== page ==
From his position in the National Guard, Somoza effectively took over the country. Fearing future armed opposition from Sandino, Somoza invited him to a meeting in Managua, where he was assassinated on February 21 of 1934 by the National Guard. Somoza had taken control of the country and destroyed any potential armed resistance. He was assassinated in turn by Rigoberto Lopez Perez, a Nicaraguan poet, in 1956 . Luis Somoza Debayle, the eldest son of the late dictator, officially took charge of Nicaragua after his father's death.
Luis was in power only for a few years when he died of a heart attack. He is remembered for being moderate. Then came a puppet president, Rene Shick. Anastasio Somoza Debayle, who was in charge of the National Guard, held control of the country. He officially took the presidency after Shick. In 1961, a young student, Carlos Fonseca, turned back to the historical figure of Sandino, founding the Sandinista National Liberation Front (FSLN). The FSLN was a tiny party throughout most of the 1960s, but Somoza's utter hatred of the FSLN and heavy handed treatment of anyone he suspected to be a Sandinista sympathizer gave many ordinary Nicaraguans the idea that the Sandinistas were much stronger than was the case.
Some Nicaraguan historians point to the 1972 earthquake that devastated Managua as the final 'nail in the coffin' for Somoza. Some 90% of the city was destroyed, and Somoza's brazen corruption, mishandling of relief (which prompted Pittsburgh Pirates star Roberto Clemente to personally fly to Managua on December 31, 1972- a flight that ended in his tragic death) and refusal to rebuild Managua flooded the ranks of the Sandinistas with young disaffected Nicaraguans who no longer had anything to lose.
Somoza acquired monopolies in industries that were key to rebuilding the nation, not allowing other members of the upper class to share the profits that would result from the increased economic activity. This weakened Somoza further since even the economic elite were reluctant to support him. In 1976 a synthetic brand of cotton, one of Nicaragua's economic pillars of the epoch, was developed. This caused the price of cotton to decrease, placing the economy in great trouble.
These economic problems propelled the Sandinistas forward in their struggle against Somoza by leading many middle and upper class Nicaraguans to see the Sandinistas as the only hope for ridding the country of the brutal Somoza regime. The January 1978 assassination of Pedro Joaquin Chamorro, the editor of the most important newspaper in Nicaragua and an ardent opponent of Somoza, is believed to be the spark that that led to extreme general disapointment against Somoza. At the time the perpetrators of the murder were believed to be members of the National Guard.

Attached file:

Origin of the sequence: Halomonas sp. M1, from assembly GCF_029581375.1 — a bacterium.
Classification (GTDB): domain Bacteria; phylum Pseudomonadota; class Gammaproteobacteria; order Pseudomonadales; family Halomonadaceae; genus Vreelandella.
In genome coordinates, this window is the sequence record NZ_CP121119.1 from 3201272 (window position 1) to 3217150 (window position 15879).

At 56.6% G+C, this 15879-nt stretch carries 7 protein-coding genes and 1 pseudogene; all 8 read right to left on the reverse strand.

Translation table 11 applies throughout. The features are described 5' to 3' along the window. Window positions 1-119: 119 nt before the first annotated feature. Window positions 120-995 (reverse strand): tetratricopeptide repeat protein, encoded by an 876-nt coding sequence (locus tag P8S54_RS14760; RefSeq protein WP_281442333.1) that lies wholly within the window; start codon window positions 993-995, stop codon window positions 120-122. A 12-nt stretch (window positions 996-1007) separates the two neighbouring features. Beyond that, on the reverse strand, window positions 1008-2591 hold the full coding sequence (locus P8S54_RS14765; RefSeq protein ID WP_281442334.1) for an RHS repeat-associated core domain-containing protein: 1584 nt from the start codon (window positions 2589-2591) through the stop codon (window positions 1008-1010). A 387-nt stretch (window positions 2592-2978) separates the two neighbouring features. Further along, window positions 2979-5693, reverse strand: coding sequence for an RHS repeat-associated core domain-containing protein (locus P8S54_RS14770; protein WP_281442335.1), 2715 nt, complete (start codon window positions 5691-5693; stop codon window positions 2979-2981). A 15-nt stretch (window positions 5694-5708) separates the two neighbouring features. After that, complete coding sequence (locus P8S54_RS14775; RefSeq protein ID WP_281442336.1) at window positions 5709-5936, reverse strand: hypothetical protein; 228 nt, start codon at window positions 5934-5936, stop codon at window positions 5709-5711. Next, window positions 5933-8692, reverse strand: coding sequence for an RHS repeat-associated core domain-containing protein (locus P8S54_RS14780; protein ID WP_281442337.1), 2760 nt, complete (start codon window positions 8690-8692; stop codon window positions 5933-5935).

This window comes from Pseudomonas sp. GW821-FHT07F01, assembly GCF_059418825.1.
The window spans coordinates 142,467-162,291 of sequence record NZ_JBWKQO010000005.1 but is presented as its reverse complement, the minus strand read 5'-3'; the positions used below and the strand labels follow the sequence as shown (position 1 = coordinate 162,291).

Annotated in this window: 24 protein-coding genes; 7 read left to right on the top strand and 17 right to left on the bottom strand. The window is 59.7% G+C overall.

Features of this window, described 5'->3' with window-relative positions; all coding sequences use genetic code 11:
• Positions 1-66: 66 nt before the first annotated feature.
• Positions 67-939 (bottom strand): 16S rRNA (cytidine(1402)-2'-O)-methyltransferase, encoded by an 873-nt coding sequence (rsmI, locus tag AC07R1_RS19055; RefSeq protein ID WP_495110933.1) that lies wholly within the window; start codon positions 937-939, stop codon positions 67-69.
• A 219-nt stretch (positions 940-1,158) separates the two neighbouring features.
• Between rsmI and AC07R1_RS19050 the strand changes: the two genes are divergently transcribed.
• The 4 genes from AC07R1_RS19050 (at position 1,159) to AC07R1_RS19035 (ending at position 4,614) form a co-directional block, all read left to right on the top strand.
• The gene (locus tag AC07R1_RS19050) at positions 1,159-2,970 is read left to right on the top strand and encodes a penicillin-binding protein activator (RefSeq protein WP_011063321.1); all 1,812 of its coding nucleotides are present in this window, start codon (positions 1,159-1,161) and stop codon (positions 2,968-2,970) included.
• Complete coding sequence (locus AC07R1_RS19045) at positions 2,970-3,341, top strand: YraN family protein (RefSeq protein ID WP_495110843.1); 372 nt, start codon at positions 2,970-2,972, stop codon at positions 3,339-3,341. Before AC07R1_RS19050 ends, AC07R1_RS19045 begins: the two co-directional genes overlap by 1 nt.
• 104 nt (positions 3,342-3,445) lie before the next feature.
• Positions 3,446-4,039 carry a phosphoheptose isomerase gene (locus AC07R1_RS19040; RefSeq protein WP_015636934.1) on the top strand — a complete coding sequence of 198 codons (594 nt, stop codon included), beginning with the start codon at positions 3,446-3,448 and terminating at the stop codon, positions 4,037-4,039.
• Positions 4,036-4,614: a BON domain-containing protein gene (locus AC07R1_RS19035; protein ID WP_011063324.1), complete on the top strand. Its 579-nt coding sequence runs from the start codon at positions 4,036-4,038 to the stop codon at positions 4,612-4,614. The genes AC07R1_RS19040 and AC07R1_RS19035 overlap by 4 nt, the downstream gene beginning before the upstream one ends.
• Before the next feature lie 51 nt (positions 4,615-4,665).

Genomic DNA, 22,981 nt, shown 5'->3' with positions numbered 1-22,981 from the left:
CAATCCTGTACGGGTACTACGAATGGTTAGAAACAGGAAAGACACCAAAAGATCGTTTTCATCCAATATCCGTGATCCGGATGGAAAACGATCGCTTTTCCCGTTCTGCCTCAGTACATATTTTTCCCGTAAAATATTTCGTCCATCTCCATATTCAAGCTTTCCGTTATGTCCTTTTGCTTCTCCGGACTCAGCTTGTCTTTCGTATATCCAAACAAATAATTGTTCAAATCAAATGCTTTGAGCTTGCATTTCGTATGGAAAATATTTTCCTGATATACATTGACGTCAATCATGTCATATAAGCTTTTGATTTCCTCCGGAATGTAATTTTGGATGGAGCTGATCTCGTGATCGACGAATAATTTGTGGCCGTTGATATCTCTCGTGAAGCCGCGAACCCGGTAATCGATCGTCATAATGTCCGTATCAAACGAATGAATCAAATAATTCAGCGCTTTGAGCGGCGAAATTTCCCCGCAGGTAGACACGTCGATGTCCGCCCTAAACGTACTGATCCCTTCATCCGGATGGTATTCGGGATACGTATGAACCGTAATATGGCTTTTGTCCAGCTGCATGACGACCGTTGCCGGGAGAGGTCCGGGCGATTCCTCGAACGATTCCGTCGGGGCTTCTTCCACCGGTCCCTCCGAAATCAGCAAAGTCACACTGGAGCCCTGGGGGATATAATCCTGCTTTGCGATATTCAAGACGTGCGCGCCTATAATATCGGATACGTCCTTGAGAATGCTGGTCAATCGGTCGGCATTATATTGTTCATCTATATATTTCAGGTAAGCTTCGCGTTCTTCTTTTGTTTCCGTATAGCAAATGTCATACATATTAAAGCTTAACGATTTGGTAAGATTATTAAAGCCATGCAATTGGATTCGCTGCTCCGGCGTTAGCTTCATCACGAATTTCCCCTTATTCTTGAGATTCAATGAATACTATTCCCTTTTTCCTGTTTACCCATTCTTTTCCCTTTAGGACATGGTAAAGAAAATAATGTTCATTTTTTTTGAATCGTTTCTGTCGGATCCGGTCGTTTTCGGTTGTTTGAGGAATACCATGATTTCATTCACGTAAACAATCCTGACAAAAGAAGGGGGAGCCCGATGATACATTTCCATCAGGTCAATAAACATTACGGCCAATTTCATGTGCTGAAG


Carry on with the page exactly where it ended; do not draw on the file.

The Sandinistas, supported by much of the populace, elements of the Catholic Church, and regional and international governments took power in July of 1979. Somoza abandoned the country and his National Guardsmen, and eventually ended up in Paraguay, where he was assassinated in September of 1980 by members of the Argentinian Revolutionary Workers' Party. The key large scale programs of the Sandinistas included a massive National Literacy Crusade (March-August, 1980) and a sweeping agrarian reform that put land into the hands of many formerly landless peasants.
United States President Jimmy Carter, who had cut off aid to Somoza the previous year, initially chose to give aid to the new government, but this lessened towards the end of his presidency and was completely cut off by President Reagan due to evidence of Sandinista support of FMLN rebels in El Salvador. Prior to US aid withdrawal, Bayardo Arce, an FSLN politician, had stated that "Nicaragua is the only country building its socialism with the dollars of imperialism."
After a brief breathing space, the Sandinistas were faced with an ongoing and debilitating civil war waged by the Contra proxy-terrorists of Ronald Reagan's US presidency. The US trained and financed the contras to fight against the Sandinistas, sparking widespread criticism from many quarters within the US, including Congress. When Congress moved to cut off aid to the Contras, Reagan aide Col. Oliver North concocted a plan to fund the contras through clandestine arms sales to Iran, a fiasco that blew up into the so-called Iran-Contra Affair.
Daniel Ortega was overwhelmingly elected President in 1984, but the years of the war had taken an unparalleled toll on Nicaragua's economy and left many families in quite difficult situations. Although the elections were certified fair by Western NGOs allowed into Nicaragua, Ortega and the FSLN had, in fact, been actively suppressing opposition parties while leaving moderate parties alone claiming that the moderates “presented no danger and served as a convenient façade to the outside world”.